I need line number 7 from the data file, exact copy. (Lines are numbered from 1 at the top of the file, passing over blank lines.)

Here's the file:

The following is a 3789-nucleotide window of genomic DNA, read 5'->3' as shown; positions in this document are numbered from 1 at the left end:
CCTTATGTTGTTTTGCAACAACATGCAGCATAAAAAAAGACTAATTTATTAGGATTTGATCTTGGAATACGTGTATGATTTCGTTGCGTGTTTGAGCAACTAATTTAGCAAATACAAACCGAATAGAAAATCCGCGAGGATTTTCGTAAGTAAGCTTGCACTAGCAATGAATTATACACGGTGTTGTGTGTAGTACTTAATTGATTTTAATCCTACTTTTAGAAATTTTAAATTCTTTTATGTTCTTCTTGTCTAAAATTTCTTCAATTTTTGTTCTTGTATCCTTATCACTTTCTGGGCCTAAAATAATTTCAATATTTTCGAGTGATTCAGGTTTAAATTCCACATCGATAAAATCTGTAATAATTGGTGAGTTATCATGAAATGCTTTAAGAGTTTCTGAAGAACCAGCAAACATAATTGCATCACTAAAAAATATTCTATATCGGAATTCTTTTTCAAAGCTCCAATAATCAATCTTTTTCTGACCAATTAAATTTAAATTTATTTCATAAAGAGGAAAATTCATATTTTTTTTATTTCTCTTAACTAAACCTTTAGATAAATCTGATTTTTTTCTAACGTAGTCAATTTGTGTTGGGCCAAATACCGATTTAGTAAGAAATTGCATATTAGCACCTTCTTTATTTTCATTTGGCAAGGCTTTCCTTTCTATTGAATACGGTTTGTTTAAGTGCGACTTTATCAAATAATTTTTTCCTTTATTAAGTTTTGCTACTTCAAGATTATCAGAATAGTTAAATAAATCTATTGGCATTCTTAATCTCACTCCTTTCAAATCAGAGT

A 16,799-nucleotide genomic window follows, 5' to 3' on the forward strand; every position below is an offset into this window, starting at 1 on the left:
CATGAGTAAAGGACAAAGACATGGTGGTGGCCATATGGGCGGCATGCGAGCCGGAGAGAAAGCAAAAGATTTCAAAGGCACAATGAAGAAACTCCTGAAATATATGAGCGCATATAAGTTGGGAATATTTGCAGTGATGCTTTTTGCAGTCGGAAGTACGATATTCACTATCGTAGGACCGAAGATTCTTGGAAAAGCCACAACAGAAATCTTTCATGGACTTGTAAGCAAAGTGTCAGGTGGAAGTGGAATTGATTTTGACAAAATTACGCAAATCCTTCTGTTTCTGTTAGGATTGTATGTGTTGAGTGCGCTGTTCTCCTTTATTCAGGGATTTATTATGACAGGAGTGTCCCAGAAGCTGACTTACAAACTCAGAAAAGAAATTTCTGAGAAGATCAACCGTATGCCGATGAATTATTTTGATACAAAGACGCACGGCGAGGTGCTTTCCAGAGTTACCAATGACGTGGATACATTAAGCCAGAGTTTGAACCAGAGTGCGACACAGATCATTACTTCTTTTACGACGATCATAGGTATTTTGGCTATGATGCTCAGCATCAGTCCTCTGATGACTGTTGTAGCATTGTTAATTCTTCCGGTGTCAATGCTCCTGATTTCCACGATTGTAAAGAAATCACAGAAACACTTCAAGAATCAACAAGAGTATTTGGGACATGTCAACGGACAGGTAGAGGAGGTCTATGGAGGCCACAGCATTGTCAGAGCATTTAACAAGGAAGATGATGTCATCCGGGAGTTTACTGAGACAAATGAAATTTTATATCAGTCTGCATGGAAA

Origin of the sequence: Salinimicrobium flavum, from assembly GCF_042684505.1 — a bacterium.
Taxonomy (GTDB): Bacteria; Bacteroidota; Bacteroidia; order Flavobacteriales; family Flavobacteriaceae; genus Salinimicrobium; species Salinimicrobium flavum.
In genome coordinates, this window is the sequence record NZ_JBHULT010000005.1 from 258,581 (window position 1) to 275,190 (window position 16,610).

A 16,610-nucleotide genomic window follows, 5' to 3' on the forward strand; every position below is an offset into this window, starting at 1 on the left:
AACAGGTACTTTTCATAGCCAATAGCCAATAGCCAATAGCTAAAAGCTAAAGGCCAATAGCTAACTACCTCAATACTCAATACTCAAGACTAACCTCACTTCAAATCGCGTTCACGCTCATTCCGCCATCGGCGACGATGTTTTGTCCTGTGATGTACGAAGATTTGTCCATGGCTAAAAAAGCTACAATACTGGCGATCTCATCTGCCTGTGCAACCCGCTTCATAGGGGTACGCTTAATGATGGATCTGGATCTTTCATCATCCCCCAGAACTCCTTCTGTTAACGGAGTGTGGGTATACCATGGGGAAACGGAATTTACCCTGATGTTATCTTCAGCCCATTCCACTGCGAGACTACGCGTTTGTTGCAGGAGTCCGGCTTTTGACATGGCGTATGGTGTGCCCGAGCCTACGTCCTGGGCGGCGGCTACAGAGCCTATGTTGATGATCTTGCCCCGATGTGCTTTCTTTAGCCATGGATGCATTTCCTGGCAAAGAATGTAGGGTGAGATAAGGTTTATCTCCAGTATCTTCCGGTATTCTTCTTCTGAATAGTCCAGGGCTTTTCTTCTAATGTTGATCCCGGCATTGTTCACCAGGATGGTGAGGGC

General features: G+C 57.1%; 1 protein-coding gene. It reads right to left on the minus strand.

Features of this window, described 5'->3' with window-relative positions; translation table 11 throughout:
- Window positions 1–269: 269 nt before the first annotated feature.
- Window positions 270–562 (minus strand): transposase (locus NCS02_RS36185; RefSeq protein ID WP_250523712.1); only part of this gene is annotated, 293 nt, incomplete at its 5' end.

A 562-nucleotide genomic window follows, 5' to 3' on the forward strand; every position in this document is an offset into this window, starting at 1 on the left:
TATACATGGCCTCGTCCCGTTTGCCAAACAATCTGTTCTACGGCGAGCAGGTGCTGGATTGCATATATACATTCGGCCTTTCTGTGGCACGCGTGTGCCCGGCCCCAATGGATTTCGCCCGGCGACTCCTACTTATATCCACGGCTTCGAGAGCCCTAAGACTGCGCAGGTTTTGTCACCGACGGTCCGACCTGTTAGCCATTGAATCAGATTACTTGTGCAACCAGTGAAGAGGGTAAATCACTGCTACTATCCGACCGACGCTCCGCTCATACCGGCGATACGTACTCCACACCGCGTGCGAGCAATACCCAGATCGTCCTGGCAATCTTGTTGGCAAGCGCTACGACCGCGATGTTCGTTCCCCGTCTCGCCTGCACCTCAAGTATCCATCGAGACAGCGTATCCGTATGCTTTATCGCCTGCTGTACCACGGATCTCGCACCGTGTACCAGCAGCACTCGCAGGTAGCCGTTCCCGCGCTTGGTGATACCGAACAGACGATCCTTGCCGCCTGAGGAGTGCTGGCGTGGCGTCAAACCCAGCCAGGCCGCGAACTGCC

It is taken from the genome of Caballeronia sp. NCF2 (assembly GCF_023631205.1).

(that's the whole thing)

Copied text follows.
In genome coordinates, this window is the sequence record NZ_JBHULT010000005.1 from 258,581 (window position 1) to 275,190 (window position 16,610).